Sri Lanka (MNN) — A persecution trend has been quietly taking place in Sri Lanka. People hostile to Christianity have been approaching churches – often in more rural areas – and saying that because of a 2008 circular, if the church is not registered, they have to shut down.
The circular in question was issued nearly a decade ago in Sri Lanka by the Ministry of Buddha Sasana and Religious Affairs. It states that churches should be required to register with the state; however, the directive has no teeth to it legally, and a church registry hasn’t even been set-up.
So what exactly is a circular? In a Western context, the word ‘circular’ sounds like it’s just a periodical or a newspaper.
Todd Nettleton with Voice of the Marytrs USA explains, “My understanding is a circular like this is kind of a proposed law and it circulates through the different departments of the government and through the different parts of the parliament, but it wasn’t actually voted on and approved to become an official law.”
However, churches don’t always know that this circular can’t force them to stop meeting because they didn’t register. And the people harassing them know how to manipulate it.
“For maybe an uneducated pastor in a rural area, you get a bunch of people [who] come in, they look official, they have a document that looks official, and you feel frightened by that. So it’s really used as an intimidation factor more than carrying the force of law and being upheld by the courts or upheld by judges there. It’s really just a tool for intimidation.”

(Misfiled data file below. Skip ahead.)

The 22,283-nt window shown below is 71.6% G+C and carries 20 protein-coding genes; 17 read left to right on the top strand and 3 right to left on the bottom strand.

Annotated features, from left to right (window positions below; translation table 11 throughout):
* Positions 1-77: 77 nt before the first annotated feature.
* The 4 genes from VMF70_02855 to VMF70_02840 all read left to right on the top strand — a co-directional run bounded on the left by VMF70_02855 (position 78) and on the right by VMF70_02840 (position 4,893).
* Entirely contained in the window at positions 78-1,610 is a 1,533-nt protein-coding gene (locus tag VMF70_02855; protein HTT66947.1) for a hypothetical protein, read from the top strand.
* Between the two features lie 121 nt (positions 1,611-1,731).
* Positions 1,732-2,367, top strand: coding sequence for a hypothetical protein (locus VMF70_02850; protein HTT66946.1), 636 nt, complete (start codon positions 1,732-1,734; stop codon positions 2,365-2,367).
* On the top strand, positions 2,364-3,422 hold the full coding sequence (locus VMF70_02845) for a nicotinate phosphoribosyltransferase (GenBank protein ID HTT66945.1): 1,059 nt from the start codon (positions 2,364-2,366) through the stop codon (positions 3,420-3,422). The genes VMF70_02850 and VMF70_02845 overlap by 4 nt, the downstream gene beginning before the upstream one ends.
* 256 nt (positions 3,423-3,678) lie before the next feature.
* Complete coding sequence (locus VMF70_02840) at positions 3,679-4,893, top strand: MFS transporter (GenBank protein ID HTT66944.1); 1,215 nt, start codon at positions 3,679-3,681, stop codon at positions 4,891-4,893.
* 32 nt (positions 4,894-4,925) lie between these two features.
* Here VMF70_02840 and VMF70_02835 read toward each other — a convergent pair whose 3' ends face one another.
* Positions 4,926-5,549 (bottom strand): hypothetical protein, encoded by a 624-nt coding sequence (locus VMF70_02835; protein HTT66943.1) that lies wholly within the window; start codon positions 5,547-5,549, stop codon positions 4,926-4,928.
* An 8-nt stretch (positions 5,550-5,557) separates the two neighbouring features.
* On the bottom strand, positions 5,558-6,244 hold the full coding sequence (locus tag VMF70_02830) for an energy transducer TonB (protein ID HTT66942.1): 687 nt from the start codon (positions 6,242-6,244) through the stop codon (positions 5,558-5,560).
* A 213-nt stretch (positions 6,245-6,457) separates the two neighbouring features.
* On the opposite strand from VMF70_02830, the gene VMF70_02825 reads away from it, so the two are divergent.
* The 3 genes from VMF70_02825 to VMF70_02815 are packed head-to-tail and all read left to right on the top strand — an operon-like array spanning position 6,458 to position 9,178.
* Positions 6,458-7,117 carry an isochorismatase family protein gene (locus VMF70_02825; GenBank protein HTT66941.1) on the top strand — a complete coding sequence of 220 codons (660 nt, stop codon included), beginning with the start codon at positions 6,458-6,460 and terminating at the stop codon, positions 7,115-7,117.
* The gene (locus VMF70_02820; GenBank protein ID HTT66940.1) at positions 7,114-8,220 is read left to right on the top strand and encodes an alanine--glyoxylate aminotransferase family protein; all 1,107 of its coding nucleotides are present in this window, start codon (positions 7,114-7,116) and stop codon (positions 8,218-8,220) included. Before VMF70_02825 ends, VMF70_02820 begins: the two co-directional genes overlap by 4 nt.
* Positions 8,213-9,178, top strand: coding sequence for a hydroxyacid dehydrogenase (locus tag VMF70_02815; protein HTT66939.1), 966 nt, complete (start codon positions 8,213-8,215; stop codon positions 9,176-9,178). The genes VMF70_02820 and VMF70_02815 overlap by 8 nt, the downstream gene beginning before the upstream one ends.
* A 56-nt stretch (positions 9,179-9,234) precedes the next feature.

VOM Korea is petitioning to dismantle the 2008 circular so it can’t be used to manipulate minority Christians in Sri Lanka anymore.
Since the circular was issued, a new government in Sri Lanka was set up in 2015. There may be hope to successfully repeal the circular and its misuse with the most recent administration. Most of Sri Lanka is Buddhist accounting for 70 percent of the population, but the country still promotes freedom of religion.
“[With] the new government, so far, my understanding is the Christians there expected improvements in religious freedom, improvements in respect for the Evangelical Church, which makes up just a very small percentage of the population of Sri Lanka.”
Nettleton says there’s a few things you can do. “I think one of the things obviously is just to be aware of what’s going on. That helps us to pray effectively for Christians in Sri Lanka, being able to understand some of the challenges they face.”
BY LYNDSEY KOH